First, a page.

Angular Coordinates
(KS2, Year 6)

homesitemapgraphs and coordinatesthe angular coordinate
The angular coordinate is the second number in the pair of numbers used to describe polar coordinates. For example, in the polar coordinates (5, 45°), angular coordinate is 45° (the number on the right):angular_coordinateThe angular coordinate is sometimes called the polar angle or the azimuth. It can be measured in degrees or radians.

What Does the Angular Coordinate Mean?

The angular coordinate tells you what angle the point is (in the counter-clockwise direction) from the polar axis. If a point has polar coordinates (5, 45°), the point would be 45° from the polar axis. The image below shows what we mean by a point being 45° from the polar axis: angular_coordinate_on_graph

Using a Polar Grid to Find the Angular Coordinate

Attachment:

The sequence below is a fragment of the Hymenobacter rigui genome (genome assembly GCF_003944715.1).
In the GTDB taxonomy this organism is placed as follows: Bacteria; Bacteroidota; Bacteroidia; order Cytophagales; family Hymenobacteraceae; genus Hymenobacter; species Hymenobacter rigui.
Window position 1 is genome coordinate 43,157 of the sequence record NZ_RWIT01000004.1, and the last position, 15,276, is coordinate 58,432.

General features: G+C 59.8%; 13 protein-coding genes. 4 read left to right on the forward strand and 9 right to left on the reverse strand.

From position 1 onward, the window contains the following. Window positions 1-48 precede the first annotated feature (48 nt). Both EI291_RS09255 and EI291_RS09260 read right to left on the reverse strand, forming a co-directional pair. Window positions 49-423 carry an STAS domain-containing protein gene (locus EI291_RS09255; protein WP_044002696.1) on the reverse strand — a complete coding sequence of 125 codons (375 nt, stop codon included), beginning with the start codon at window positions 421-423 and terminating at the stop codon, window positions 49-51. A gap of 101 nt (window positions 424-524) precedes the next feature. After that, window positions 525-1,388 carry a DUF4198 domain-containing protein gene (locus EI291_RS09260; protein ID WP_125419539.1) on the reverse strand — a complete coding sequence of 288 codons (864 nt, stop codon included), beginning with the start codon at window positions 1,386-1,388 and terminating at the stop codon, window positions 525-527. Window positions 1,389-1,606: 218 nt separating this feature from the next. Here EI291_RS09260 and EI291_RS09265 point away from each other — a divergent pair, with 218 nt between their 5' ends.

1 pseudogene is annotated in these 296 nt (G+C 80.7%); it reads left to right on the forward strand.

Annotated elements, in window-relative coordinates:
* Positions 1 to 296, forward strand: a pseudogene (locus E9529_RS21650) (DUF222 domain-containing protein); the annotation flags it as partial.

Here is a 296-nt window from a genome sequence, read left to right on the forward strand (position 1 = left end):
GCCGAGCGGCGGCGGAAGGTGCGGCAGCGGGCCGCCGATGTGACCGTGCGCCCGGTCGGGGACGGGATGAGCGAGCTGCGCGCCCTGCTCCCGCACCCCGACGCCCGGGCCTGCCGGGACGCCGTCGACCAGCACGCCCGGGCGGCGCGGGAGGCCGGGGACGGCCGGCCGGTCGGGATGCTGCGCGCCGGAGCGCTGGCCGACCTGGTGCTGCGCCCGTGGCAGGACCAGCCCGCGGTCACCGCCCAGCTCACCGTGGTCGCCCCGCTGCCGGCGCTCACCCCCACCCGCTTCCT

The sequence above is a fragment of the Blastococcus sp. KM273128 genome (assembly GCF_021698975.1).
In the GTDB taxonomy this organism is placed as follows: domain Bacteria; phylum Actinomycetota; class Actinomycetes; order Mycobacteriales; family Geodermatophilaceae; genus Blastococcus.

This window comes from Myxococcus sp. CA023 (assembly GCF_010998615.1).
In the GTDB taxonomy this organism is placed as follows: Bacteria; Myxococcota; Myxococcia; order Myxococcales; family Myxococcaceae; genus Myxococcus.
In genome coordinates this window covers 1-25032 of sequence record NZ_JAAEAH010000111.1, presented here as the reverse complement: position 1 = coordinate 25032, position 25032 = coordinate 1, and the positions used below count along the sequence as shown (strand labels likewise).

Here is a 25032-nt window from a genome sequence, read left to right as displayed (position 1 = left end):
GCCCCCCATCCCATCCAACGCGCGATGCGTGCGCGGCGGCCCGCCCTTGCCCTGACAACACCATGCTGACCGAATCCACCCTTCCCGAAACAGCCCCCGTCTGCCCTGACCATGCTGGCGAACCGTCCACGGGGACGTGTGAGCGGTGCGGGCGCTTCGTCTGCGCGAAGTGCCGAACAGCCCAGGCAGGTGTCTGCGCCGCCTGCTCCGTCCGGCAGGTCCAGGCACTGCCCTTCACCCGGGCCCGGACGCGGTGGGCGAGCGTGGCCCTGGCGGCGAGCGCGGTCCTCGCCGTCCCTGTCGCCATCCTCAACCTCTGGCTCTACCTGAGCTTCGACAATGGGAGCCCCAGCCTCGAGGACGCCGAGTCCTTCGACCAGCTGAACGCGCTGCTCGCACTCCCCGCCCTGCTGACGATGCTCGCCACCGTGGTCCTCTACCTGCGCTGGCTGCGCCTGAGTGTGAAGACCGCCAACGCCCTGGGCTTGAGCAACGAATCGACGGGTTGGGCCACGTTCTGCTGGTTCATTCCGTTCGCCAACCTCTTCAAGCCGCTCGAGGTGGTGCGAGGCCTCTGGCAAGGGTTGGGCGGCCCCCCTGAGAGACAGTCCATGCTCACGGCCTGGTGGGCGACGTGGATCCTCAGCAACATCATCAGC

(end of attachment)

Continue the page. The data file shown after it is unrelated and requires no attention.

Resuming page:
A polar grid can be used to find the angular coordinate. A polar grid is shown below:angular_coordinate_on_polar_gridA line from the pole is shown in red. If we read along the line, we see that it is labelled 45°. All points on this line are 45° from the polar axis.



The angular coordinate is measured in the counter-clockwise (or anti-clockwise) direction: angular_coordinate_counter_clockwise Make sure you do not measure the angular coordinate in the clockwise direction: angular_coordinate_not_clockwise
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This page was written by Stephen Clarke.

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